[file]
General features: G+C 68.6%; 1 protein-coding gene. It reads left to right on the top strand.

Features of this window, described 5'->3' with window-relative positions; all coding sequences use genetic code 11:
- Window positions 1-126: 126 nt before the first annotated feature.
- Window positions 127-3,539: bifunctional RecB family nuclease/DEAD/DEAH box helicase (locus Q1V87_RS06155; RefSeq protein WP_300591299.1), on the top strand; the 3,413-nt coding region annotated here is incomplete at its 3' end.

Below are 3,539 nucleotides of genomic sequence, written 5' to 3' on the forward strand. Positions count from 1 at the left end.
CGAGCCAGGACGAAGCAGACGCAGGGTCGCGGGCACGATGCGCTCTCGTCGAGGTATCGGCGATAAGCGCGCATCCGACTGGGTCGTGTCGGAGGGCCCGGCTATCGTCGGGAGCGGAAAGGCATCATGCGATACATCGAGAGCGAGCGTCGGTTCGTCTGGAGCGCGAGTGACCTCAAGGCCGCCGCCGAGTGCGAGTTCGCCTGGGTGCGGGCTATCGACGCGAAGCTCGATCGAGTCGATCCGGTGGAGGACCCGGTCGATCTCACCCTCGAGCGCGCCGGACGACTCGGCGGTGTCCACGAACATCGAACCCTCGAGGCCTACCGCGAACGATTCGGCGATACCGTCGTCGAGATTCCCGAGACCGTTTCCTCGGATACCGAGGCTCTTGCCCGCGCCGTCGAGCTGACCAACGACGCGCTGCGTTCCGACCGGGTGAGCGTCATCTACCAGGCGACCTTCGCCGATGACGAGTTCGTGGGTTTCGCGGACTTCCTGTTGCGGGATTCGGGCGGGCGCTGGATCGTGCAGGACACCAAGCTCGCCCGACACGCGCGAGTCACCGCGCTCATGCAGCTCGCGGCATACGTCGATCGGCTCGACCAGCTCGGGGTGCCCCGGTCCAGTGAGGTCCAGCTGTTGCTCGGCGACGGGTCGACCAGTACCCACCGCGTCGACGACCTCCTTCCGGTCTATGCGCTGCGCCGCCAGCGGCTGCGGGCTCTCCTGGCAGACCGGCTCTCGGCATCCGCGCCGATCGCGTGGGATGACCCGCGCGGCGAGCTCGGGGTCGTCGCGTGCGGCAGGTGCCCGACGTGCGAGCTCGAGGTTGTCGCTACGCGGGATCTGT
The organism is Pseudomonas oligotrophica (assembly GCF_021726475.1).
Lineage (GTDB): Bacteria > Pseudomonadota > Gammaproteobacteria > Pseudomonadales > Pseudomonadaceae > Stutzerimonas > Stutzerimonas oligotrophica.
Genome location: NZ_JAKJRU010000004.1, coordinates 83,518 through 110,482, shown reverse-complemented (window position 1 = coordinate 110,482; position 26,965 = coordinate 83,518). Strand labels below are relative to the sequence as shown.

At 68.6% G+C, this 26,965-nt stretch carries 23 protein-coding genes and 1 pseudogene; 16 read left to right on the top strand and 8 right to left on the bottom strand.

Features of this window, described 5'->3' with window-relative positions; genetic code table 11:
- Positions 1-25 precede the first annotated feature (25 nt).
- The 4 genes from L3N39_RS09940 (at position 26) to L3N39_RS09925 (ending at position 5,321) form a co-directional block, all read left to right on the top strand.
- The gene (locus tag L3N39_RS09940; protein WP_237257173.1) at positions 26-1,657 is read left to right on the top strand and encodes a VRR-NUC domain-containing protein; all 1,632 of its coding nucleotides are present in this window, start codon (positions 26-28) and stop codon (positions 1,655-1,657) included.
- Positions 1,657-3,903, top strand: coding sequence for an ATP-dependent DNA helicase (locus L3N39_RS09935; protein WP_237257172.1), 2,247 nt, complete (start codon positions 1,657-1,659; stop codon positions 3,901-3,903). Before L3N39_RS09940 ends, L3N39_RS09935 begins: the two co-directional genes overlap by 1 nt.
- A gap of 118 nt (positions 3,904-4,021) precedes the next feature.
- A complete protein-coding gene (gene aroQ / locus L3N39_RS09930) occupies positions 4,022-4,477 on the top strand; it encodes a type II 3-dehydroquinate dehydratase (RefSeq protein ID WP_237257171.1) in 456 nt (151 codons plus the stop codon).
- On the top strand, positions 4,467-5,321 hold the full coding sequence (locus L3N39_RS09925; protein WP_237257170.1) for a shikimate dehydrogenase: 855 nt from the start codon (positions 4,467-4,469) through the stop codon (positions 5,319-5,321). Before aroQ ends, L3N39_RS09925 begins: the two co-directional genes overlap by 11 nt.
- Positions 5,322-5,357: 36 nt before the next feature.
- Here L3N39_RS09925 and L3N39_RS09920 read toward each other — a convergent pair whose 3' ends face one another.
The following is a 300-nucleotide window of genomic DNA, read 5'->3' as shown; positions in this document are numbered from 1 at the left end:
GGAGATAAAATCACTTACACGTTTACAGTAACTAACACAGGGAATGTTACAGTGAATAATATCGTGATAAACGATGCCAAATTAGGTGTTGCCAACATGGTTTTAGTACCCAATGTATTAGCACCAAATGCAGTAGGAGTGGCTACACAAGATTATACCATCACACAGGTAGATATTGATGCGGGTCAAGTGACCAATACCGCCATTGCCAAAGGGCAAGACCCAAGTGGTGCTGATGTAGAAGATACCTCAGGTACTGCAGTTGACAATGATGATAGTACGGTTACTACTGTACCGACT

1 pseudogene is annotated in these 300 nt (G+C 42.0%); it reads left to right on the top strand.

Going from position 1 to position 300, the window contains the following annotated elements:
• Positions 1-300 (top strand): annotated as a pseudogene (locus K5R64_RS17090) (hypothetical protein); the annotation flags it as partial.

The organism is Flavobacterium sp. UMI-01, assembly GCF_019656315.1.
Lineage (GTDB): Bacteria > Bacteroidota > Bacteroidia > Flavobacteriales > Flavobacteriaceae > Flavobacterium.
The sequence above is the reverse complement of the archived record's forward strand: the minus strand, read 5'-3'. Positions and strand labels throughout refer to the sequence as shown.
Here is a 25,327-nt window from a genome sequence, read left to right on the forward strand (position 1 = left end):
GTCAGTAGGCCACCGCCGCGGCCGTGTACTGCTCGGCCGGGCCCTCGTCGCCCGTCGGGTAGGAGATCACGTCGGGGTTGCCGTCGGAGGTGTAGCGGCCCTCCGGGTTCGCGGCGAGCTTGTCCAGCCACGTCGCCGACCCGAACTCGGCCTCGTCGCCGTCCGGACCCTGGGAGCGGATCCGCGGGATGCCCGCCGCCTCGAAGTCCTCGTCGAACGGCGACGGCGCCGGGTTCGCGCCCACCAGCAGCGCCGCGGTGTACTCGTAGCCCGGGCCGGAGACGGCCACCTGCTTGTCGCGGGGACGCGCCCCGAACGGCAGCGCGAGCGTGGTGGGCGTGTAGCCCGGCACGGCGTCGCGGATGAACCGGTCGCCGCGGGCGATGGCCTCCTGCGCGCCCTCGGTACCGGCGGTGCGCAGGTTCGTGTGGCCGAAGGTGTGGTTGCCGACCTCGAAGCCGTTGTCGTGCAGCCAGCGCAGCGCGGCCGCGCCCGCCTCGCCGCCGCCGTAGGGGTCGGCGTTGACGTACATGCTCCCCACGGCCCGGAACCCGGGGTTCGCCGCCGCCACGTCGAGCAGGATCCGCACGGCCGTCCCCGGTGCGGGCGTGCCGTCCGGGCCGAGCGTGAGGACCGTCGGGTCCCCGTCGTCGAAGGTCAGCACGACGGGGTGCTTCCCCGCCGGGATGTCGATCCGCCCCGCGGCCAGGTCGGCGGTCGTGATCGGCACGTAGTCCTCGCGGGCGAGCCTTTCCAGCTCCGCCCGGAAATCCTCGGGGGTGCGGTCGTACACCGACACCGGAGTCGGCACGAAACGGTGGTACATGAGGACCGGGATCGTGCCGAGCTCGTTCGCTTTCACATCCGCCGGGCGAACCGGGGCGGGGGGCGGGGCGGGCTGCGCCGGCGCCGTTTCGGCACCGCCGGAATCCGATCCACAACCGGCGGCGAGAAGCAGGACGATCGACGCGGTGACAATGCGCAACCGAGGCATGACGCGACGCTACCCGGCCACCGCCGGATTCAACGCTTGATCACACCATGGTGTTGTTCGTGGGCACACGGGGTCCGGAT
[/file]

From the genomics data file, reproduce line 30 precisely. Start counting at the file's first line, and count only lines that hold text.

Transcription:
GTCAGTAGGCCACCGCCGCGGCCGTGTACTGCTCGGCCGGGCCCTCGTCGCCCGTCGGGTAGGAGATCACGTCGGGGTTGCCGTCGGAGGTGTAGCGGCCCTCCGGGTTCGCGGCGAGCTTGTCCAGCCACGTCGCCGACCCGAACTCGGCCTCGTCGCCGTCCGGACCCTGGGAGCGGATCCGCGGGATGCCCGCCGCCTCGAAGTCCTCGTCGAACGGCGACGGCGCCGGGTTCGCGCCCACCAGCAGCGCCGCGGTGTACTCGTAGCCCGGGCCGGAGACGGCCACCTGCTTGTCGCGGGGACGCGCCCCGAACGGCAGCGCGAGCGTGGTGGGCGTGTAGCCCGGCACGGCGTCGCGGATGAACCGGTCGCCGCGGGCGATGGCCTCCTGCGCGCCCTCGGTACCGGCGGTGCGCAGGTTCGTGTGGCCGAAGGTGTGGTTGCCGACCTCGAAGCCGTTGTCGTGCAGCCAGCGCAGCGCGGCCGCGCCCGCCTCGCCGCCGCCGTAGGGGTCGGCGTTGACGTACATGCTCCCCACGGCCCGGAACCCGGGGTTCGCCGCCGCCACGTCGAGCAGGATCCGCACGGCCGTCCCCGGTGCGGGCGTGCCGTCCGGGCCGAGCGTGAGGACCGTCGGGTCCCCGTCGTCGAAGGTCAGCACGACGGGGTGCTTCCCCGCCGGGATGTCGATCCGCCCCGCGGCCAGGTCGGCGGTCGTGATCGGCACGTAGTCCTCGCGGGCGAGCCTTTCCAGCTCCGCCCGGAAATCCTCGGGGGTGCGGTCGTACACCGACACCGGAGTCGGCACGAAACGGTGGTACATGAGGACCGGGATCGTGCCGAGCTCGTTCGCTTTCACATCCGCCGGGCGAACCGGGGCGGGGGGCGGGGCGGGCTGCGCCGGCGCCGTTTCGGCACCGCCGGAATCCGATCCACAACCGGCGGCGAGAAGCAGGACGATCGACGCGGTGACAATGCGCAACCGAGGCATGACGCGACGCTACCCGGCCACCGCCGGATTCAACGCTTGATCACACCATGGTGTTGTTCGTGGGCACACGGGGTCCGGAT